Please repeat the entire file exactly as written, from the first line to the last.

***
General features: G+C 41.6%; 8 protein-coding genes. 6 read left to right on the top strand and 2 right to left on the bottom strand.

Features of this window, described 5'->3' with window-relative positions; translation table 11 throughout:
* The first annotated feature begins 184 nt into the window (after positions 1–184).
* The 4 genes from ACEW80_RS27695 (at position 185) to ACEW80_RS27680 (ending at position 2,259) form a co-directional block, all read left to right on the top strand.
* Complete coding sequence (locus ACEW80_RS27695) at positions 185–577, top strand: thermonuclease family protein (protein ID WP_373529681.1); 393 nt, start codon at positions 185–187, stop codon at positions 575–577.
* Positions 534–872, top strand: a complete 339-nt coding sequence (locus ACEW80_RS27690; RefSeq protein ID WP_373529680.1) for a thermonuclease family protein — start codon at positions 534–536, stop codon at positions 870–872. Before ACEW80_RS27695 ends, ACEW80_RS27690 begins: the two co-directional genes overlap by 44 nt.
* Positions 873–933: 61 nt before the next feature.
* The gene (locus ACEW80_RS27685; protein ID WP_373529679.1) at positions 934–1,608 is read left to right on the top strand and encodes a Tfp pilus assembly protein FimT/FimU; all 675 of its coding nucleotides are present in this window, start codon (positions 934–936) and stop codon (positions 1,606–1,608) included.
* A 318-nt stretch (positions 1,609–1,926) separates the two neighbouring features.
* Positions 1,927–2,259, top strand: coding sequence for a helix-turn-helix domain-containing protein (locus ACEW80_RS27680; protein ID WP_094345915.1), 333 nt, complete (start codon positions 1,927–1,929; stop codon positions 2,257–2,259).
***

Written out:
General features: G+C 41.6%; 8 protein-coding genes. 6 read left to right on the top strand and 2 right to left on the bottom strand.

Features of this window, described 5'->3' with window-relative positions; translation table 11 throughout:
* The first annotated feature begins 184 nt into the window (after positions 1–184).
* The 4 genes from ACEW80_RS27695 (at position 185) to ACEW80_RS27680 (ending at position 2,259) form a co-directional block, all read left to right on the top strand.
* Complete coding sequence (locus ACEW80_RS27695) at positions 185–577, top strand: thermonuclease family protein (protein ID WP_373529681.1); 393 nt, start codon at positions 185–187, stop codon at positions 575–577.
* Positions 534–872, top strand: a complete 339-nt coding sequence (locus ACEW80_RS27690; RefSeq protein ID WP_373529680.1) for a thermonuclease family protein — start codon at positions 534–536, stop codon at positions 870–872. Before ACEW80_RS27695 ends, ACEW80_RS27690 begins: the two co-directional genes overlap by 44 nt.
* Positions 873–933: 61 nt before the next feature.
* The gene (locus ACEW80_RS27685; protein ID WP_373529679.1) at positions 934–1,608 is read left to right on the top strand and encodes a Tfp pilus assembly protein FimT/FimU; all 675 of its coding nucleotides are present in this window, start codon (positions 934–936) and stop codon (positions 1,606–1,608) included.
* A 318-nt stretch (positions 1,609–1,926) separates the two neighbouring features.
* Positions 1,927–2,259, top strand: coding sequence for a helix-turn-helix domain-containing protein (locus ACEW80_RS27680; protein ID WP_094345915.1), 333 nt, complete (start codon positions 1,927–1,929; stop codon positions 2,257–2,259).